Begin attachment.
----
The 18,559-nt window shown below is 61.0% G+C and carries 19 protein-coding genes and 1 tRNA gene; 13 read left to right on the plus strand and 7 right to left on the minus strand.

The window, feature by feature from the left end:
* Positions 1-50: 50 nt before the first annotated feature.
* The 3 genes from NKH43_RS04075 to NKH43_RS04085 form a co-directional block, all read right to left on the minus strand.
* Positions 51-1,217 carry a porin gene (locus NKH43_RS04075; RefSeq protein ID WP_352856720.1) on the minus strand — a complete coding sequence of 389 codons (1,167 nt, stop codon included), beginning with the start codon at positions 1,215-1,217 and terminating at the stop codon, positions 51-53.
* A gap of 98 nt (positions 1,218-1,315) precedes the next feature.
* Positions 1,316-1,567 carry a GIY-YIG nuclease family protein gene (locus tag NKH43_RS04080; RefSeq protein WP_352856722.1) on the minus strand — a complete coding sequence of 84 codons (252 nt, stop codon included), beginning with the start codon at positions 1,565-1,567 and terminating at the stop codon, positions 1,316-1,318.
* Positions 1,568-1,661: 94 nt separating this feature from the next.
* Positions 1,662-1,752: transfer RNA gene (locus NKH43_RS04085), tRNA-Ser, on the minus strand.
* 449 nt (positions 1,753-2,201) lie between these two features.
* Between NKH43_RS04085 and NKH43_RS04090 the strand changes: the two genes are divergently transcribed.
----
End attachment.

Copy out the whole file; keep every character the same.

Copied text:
The 18,559-nt window shown below is 61.0% G+C and carries 19 protein-coding genes and 1 tRNA gene; 13 read left to right on the plus strand and 7 right to left on the minus strand.

The window, feature by feature from the left end:
* Positions 1-50: 50 nt before the first annotated feature.
* The 3 genes from NKH43_RS04075 to NKH43_RS04085 form a co-directional block, all read right to left on the minus strand.
* Positions 51-1,217 carry a porin gene (locus NKH43_RS04075; RefSeq protein ID WP_352856720.1) on the minus strand — a complete coding sequence of 389 codons (1,167 nt, stop codon included), beginning with the start codon at positions 1,215-1,217 and terminating at the stop codon, positions 51-53.
* A gap of 98 nt (positions 1,218-1,315) precedes the next feature.
* Positions 1,316-1,567 carry a GIY-YIG nuclease family protein gene (locus tag NKH43_RS04080; RefSeq protein WP_352856722.1) on the minus strand — a complete coding sequence of 84 codons (252 nt, stop codon included), beginning with the start codon at positions 1,565-1,567 and terminating at the stop codon, positions 1,316-1,318.
* Positions 1,568-1,661: 94 nt separating this feature from the next.
* Positions 1,662-1,752: transfer RNA gene (locus NKH43_RS04085), tRNA-Ser, on the minus strand.
* 449 nt (positions 1,753-2,201) lie between these two features.
* Between NKH43_RS04085 and NKH43_RS04090 the strand changes: the two genes are divergently transcribed.